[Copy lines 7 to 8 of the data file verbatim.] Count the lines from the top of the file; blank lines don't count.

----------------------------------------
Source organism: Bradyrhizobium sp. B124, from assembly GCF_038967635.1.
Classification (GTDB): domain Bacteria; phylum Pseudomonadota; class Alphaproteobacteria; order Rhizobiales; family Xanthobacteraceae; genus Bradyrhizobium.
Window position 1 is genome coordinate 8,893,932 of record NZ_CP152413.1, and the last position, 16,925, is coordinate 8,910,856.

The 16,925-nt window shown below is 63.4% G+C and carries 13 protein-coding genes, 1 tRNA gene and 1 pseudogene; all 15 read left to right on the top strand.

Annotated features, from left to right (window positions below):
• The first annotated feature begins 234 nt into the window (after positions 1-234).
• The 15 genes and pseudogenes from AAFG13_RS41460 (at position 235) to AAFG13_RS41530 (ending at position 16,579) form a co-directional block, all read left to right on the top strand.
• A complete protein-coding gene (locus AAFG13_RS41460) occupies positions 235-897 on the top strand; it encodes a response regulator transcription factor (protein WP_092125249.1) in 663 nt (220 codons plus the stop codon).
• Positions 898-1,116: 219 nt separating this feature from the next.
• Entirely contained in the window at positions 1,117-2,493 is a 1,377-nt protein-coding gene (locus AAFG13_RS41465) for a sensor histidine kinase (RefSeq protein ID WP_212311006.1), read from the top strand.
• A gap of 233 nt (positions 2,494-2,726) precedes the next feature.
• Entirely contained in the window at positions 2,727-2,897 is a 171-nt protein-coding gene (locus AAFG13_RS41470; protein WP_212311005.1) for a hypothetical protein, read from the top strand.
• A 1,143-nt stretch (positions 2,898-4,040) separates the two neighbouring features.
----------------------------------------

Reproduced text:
• The 15 genes and pseudogenes from AAFG13_RS41460 (at position 235) to AAFG13_RS41530 (ending at position 16,579) form a co-directional block, all read left to right on the top strand.
• A complete protein-coding gene (locus AAFG13_RS41460) occupies positions 235-897 on the top strand; it encodes a response regulator transcription factor (protein WP_092125249.1) in 663 nt (220 codons plus the stop codon).